Costs will fall in 'legal revolution'
A REVOLUTION in legal services will see a sharp reduction in costs, according to Britain's leading expert in the sector.
Oxford University Professor Richard Susskind, IT adviser to the Lord Chief Justice, says that the massive pressure on costs as well as advances in technology will define the next 20 years in legal services.
In the future, people will use online dispute resolution systems instead of lawyers.
"We have a court system that is not fit for purpose on so many levels," said Prof Susskind.
The academic was speaking yesterday at a UCD School of Law conference on the Legal Services Regulation Bill which is set to overhaul Ireland's legal sector.
The bill, which will be debated by TDs and senators over three days in July, will strip barristers and solicitors of their right to self-regulate.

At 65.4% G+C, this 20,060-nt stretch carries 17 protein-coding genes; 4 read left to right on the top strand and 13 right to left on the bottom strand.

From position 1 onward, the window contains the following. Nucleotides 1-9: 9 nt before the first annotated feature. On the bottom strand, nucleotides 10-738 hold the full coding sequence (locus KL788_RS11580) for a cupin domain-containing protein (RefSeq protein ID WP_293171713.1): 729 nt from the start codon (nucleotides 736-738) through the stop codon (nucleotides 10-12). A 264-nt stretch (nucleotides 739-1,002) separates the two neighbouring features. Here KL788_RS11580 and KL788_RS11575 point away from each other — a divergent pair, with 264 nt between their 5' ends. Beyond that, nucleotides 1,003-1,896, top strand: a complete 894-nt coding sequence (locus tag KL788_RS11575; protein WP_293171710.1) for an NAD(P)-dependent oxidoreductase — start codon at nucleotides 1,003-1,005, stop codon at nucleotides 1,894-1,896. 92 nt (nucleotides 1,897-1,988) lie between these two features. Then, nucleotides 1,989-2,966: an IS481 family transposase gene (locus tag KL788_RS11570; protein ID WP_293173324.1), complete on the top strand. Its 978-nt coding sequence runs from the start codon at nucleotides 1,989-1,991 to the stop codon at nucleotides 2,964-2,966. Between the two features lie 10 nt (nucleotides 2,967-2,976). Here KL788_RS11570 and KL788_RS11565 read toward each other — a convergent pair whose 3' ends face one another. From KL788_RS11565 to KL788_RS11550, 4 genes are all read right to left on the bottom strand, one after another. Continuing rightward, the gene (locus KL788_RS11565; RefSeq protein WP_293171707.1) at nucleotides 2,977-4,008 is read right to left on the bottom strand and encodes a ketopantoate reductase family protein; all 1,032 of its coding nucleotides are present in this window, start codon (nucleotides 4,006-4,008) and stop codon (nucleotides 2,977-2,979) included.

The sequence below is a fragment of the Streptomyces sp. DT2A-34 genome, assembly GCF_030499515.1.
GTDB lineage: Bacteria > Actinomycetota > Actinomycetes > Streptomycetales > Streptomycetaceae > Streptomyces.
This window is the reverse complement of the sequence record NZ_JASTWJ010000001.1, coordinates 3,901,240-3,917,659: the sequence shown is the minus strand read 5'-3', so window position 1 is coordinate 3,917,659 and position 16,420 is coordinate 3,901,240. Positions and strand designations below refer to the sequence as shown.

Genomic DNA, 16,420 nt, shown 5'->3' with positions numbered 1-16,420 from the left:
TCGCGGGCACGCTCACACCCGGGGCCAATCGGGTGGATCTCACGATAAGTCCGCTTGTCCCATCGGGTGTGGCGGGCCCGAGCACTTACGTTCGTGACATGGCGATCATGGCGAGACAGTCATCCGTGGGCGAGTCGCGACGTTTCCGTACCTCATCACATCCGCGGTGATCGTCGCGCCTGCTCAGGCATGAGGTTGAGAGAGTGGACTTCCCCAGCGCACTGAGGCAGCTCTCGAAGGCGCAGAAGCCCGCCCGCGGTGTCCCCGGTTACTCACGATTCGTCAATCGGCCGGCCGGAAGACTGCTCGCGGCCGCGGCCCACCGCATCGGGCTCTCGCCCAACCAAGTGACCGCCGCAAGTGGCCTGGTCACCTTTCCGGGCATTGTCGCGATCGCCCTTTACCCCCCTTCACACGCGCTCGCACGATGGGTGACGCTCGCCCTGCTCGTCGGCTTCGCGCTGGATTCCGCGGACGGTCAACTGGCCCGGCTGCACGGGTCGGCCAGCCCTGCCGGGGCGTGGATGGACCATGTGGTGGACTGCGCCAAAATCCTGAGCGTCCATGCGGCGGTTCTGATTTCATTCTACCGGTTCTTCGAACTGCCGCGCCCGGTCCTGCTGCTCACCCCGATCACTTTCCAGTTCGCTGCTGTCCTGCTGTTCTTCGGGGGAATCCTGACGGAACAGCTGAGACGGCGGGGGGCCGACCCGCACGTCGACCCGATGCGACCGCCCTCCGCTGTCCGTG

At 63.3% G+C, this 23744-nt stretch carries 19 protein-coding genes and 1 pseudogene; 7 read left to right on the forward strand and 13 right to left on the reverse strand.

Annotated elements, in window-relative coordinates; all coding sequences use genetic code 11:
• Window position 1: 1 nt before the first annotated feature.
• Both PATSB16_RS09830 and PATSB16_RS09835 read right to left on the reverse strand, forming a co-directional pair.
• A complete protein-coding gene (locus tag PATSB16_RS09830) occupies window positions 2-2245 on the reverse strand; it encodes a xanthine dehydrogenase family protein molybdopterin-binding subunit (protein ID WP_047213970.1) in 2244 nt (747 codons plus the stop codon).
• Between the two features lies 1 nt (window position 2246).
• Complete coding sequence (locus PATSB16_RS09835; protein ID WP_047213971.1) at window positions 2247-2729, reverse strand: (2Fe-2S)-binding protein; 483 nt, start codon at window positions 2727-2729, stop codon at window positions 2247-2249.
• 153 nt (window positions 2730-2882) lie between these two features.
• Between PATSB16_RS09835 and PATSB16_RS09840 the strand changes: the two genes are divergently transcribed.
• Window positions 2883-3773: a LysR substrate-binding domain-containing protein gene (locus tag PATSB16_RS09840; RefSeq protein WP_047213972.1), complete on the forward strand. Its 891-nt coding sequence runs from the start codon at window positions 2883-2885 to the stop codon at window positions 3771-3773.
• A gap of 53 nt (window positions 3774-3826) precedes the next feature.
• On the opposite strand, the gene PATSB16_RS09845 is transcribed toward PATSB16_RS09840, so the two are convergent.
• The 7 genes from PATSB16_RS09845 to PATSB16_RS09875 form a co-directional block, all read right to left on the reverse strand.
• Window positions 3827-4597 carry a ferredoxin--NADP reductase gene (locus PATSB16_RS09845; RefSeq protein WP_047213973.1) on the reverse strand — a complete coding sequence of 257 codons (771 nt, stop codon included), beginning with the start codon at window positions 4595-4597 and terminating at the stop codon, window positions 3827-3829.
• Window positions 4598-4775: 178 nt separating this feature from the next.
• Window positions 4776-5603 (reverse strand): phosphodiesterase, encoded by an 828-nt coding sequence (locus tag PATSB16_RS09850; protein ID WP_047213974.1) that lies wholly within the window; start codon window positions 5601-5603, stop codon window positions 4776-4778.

Earlier, Professor John Flood, a leading legal researcher said the professions have "failed the community bargain" and as a result have lost their right to self-regulate.
Prof Flood, of the University of Westminster, added: "This is the bargain of not exploiting consumers and the market in exchange for self-regulation."
Prof Flood said that when he looked at plans to handle complaints about lawyers in the proposed legislation, he "couldn't think of a worse, more complicated procedure".
Britain, he said, had made the complaints procedures very simple, mirroring the complaints procedures in financial services which has one overarching ombudsman who acts as investigator, judge and jury.
Prof Flood told delegates, including members of the Competition Authority, that a true "Maoist revolution" was taking place in legal services with new alternative business structures emerging such as 'hub and spoke' style operations and online firms.
"Ireland, you have a lot to look forward to. It will be a rocky ride, but I think you will have fun," he said.
Law Society president James McCourt said that he believed multi disciplinary partnerships (MDPs) – one of the core aspects of the legal services bill – were a failed concept.